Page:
Posted by: keepfishing | October 5, 2009

Wishing for a place far away

As I write, in a country far far away from me, men from 12 nations across europe, are kicking and punching balls towards upright posts, whilst simultaniously hitting each other as hard as they can, in their quest to be the best country in Europe at Aussie Rules.

That’s right, today (or yesterday, depending on when the internet will allow me to upload this), is the EU Cup 2009, held near Zagreb, Croatia, and I am suprised at how disappointed I am not to be there. Yes, I know I’m in a phenomenally beautiful country, getting to do a multitude of exciting things, but there’s something unique and special about getting to play for your country, not matter how obscure the sport.

This time last year, the Scotland team ventured into the tournament for the first time and we hit Prague full of good intentions to train hard and prepare fully for the tournament. In reality, this meant spending the Friday wandering the sites of the city whilst kicking a footy around and trying not to get caught by the police. The England team on the other hand, many of whom arrived on the same flight as us, had a little more forethough, and arrived with 2 coaches, a manager, and a team physio. They had also managed to book the pitches to have an afternoon training session. Scotland, on the other hand, had resorted to recruiting my particularly English former flatmate John, who’d never touched an Aussie Rules ball in his life, in order to flesh out the squad, and were still 3 short. Oh well, at least we were the cultural winners.


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Training hard outside the castle.

Saturday morning came around, and clearly the fixture organisers had a sense of humour – first game up was England vs Scotland. After the hooter, it took a full 6 and a half seconds of game time (I’ve studied the video hard) before I’d caught the ball and smashed my left cheek into someone’s knee. Slightly stunned, without much awareness of what happened, I carried on and over the course of the tournament, had to visit the first aid lady no less than 4 times to spray some freezy stuff on it to stop the swelling obliterating my vision.

Anyway, the game. In short, we lost. England had many better players and a lot more experience than us. But we gave them a good game, and were probably at least drawing at half time. Next up were the locals, the Czech Republic, followed by the Dutch. We comfortably beat the Czechs, and needed to beat the Netherlands to ensure we finished second in the group and reached the quarter finals. With only two minutes to go, there was merely one point in it, but somehow, we pushed ahead and won by two goals.

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Getting hit. Hard.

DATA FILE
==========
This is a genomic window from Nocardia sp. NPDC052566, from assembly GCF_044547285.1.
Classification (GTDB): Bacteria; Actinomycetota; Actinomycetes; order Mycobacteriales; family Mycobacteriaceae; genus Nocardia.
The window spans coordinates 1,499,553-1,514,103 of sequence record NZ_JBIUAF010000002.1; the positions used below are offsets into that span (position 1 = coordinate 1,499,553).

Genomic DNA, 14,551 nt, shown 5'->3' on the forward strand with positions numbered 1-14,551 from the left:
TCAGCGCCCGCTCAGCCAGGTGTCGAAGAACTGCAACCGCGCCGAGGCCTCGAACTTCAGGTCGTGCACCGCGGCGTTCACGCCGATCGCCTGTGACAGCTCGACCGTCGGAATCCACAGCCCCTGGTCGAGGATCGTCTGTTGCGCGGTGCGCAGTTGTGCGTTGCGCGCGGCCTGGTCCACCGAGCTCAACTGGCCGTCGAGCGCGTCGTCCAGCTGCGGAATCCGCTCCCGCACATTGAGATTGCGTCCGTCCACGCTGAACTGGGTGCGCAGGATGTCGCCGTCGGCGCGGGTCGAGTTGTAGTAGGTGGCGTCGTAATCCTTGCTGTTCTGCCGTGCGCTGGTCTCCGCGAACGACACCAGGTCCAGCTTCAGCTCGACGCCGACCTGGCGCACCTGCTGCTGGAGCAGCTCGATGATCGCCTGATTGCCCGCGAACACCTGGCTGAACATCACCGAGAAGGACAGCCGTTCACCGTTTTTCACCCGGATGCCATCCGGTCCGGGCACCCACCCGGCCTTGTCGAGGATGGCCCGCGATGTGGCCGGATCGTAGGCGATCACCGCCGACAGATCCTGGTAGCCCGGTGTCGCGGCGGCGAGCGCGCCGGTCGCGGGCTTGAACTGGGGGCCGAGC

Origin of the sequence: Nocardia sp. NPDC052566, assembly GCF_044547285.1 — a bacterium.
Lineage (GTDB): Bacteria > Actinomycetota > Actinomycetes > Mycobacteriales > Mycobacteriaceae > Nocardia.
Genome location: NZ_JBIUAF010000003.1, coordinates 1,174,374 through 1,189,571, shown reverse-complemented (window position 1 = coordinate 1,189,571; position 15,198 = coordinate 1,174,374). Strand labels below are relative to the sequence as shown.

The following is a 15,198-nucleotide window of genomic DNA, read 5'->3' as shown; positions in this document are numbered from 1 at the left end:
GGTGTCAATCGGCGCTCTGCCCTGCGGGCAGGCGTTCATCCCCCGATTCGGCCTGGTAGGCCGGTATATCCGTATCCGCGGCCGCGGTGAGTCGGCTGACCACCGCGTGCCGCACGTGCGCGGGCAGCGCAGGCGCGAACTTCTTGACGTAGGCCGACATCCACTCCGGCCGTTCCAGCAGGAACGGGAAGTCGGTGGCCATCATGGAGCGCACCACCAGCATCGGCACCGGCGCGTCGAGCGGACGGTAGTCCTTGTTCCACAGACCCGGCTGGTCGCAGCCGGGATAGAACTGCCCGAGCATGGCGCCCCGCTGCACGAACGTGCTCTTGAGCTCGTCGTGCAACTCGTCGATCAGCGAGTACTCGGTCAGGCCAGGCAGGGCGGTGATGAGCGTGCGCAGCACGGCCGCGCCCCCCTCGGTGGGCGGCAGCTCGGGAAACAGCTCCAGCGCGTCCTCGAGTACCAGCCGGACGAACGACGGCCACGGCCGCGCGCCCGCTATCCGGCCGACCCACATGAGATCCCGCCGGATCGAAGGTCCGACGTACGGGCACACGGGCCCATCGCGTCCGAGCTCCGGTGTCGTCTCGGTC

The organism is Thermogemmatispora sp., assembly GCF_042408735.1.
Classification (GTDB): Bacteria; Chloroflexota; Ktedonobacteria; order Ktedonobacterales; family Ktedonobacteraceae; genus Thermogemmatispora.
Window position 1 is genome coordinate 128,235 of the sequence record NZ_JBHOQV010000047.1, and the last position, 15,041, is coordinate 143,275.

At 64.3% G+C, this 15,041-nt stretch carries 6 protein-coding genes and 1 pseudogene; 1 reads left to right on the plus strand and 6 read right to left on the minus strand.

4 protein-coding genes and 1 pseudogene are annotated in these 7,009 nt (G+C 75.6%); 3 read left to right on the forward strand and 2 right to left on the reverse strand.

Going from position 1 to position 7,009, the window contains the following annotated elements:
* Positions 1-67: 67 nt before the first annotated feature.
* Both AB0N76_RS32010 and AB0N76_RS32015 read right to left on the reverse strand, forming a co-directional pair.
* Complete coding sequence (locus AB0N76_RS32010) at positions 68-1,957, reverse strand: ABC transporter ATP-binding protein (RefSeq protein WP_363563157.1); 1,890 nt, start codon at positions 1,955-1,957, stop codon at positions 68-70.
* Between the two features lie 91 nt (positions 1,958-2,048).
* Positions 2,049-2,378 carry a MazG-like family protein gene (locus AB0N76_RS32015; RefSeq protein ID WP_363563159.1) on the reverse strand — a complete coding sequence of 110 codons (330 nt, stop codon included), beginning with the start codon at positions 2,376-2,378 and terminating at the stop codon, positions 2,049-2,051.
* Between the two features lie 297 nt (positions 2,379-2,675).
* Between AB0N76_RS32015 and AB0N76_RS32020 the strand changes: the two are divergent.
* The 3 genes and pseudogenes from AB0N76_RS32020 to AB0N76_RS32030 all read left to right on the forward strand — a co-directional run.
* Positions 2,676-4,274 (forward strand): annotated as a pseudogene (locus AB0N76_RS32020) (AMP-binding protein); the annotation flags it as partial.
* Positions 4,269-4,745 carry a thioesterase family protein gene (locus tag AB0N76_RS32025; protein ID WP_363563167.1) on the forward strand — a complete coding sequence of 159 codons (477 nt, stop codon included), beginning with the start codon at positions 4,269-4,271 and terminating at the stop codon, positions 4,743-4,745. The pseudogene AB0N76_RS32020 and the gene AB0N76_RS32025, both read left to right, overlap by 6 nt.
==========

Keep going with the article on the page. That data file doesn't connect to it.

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The quarter finals found us drawn against the Croatians, a squad essentially comprised of several very large, shaven headed men, who spoke Croatian with Australian accents. My only real memory of the game is catching the ball from the first bounce, immediately being hit very hard, dropping the ball, and the guy who hit me picking up the ball and scoring a goal. We lost, rather heavily. And then were immediately required to drag ourselves onto the adjacent pitch to play France in a game to decide some final positions. By now, we could barely put out a fit team, and having to play a game so soon against an opposition who’d had a full hour’s rest meant we lost again, but only narrowly. My biggest memory of that game is being wrapped up by some giant who looked like the French lock Cheval, and finishing upside down with my head inches from the floor in some kind of pile-driver move.

We forfeited the final 7th/8th play off against Catalonia, due to lack of players.

But we had a lot of fun. And I managed to play well enough to be selected in ‘Team Europe’. Ultimately, England comfortably beat Croatia in the final, and so it seems that sometimes preparation does pay off.


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Team Europe

In the intervening year, Scotland have improved massively. Several new local players have developed well, and in August we were able to have our first ever national trials. So we’re taking over a much much stronger team this year and, despite living it up on the East African coast, I would give almost anything to be there. But hey, there’s always next year, right?

UPDATE: It was actually Monday before I could get online to post this. But word has filtered through that we managed to win ‘The Plate’ and finish 5th. The placing of things somewhat resembles rugby 7s and I’m still not quite sure how we finish 5th and yet still win a trophy, something those who finished 4th (I think it was Spain(!)) failed to do. Maybe someone can enlighten me. Congratulations should also go to England, who won back-to-back titles.


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